JFK Lives on 50 Years After His Death in New Campaign for Presidential Library

50 Years After JFK's Death, His Memory Lives On in New Campaign for his Presidential Library

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On Nov. 22, there will be many attempts to mark the 50th anniversary of the death of former U.S. president John F. Kennedy. This poignant effort created out of The Martin Agency and Tool for the JFK Presidential Library hopes to shift the focus from the the way Mr. Kennedy died, to the way he lives on.

"An Idea Lives On" is an interactive film by The Martin Agency in Richmond, Va., in collaboration with production company Tool of North America, which is collecting the stories of the people and places who in some way embody Mr. Kennedy. The stories include those of two young teens named after the President, President Obama's inaugural poet, Richard Blanco, who expresses a connection to Mr. Kennedy and talk show host Conan O'Brien who talks about the nation's first Irish-Catholic president.

Places like the boulevards, plazas and schools bearing Mr. Kennedy's name are also featured in the film, which can be watched in a linear way, or stopped and explored like a website. There's also a 10-minute primer on Mr. Kennedy's presidency, narrated by Martin Sheen. Each segment has a unique URL, so it can be shared.

The idea was birthed right after last year's project, "Clouds Over Cuba," was wrapped, according to Brian Williams, creative director at The Martin Agency. All the work the Library has done with the agency has been in conjunction with significant anniversaries, such as the award-winning "We Choose The Moon," which recreated the 40th anniversary of the Apollo Moon Landing, and the Emmy-winning "Cuba," which marked the anniversary of the Cuban Missile Crisis. Someone from the library had suggested making a list of everything in the world that was named after the late President. That in itself didn't make for a good story, so the Martin team decided to take that idea and turn it into something with a narrative structure.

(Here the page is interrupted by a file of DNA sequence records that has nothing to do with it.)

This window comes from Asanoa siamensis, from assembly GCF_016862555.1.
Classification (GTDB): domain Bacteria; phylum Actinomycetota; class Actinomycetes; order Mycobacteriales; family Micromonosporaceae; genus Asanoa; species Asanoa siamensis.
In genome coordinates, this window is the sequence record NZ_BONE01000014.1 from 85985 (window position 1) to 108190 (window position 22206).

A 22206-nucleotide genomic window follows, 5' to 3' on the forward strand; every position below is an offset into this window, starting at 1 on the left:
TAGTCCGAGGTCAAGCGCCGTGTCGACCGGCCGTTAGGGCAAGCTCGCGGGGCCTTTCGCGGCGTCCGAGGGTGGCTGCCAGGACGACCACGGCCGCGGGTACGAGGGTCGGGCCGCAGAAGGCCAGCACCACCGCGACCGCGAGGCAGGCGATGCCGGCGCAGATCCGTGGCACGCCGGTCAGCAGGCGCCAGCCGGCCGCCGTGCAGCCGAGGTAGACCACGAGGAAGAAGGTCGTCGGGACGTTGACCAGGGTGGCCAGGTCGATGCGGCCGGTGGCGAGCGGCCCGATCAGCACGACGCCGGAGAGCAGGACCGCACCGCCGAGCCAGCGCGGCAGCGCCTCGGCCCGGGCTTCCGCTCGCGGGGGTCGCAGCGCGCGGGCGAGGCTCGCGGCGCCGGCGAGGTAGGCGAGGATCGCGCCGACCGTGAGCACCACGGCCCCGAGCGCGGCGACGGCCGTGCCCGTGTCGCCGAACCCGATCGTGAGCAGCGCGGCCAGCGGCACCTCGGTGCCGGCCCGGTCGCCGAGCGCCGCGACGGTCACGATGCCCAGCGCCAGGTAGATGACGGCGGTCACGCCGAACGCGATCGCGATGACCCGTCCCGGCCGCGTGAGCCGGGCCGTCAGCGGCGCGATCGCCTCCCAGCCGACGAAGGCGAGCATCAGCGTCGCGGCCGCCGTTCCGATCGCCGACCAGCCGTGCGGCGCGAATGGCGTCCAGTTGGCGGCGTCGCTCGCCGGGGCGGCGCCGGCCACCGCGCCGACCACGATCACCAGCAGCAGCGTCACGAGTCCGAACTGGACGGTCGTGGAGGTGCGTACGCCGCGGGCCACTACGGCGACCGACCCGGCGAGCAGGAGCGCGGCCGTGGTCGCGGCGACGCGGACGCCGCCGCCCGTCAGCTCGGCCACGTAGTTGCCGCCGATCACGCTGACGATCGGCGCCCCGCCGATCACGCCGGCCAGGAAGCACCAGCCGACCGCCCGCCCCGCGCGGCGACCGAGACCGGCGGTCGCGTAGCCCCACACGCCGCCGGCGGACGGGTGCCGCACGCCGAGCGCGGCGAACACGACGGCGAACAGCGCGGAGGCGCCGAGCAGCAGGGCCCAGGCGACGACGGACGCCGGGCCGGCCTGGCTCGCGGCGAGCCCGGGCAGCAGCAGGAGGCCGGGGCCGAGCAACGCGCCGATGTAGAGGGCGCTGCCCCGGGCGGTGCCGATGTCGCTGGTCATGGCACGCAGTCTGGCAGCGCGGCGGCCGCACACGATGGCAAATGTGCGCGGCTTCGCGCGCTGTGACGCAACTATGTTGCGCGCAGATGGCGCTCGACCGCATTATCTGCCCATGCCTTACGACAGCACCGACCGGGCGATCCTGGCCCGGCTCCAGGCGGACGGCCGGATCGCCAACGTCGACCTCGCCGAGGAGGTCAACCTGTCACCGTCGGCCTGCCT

"The clients were looking forward to the 50th anniversary of Kennedy's death with a sense of wistfulness, because they knew it would be a culmination of all those anniversaries," said Mr. Williams. "They wanted to do something fitting of Kennedy's egalitarian and populist attitude."

That "populist" attitude is demonstrated by the project's inclusive nature: It calls on viewers to tell the Library how the ideals and legacy of President Kennedy have influenced them, via tweets, video, audio, images or prose. If chosen by curators at the Library, those stories will be incorporated into the live interactive film -- with a twist. You will be given a special link to view the film so you can share it with family and friends. When you click the link, your contribution will appear first -- no forwarding required.

"An Idea Lives On" is the latest from the ever-innovative Presidential Library, which over the past three years has delighted Kennedy fans with beautiful, immersive digital projects, all done in collaboration with Martin Agency, and director Ben Tricklebank, who directed the first installment, "Moon," out of Domani Studios before joining Tool, which did the last two projects. Tom McNaught, Executive Director of the John F. Kennedy Library Foundation, said that the reason this presidential library's campaigns seem to be head and shoulders above those of others U.S. presidents is that "John F. Kennedy himself was so creative and inspiring and his legacy in turn inspires those of us who work here." He also added that being in Boston means the library is always exposed to a "high-energy, media savvy population of university and college students" that keep its staff on its toes trying to find new ways to grab their attention.

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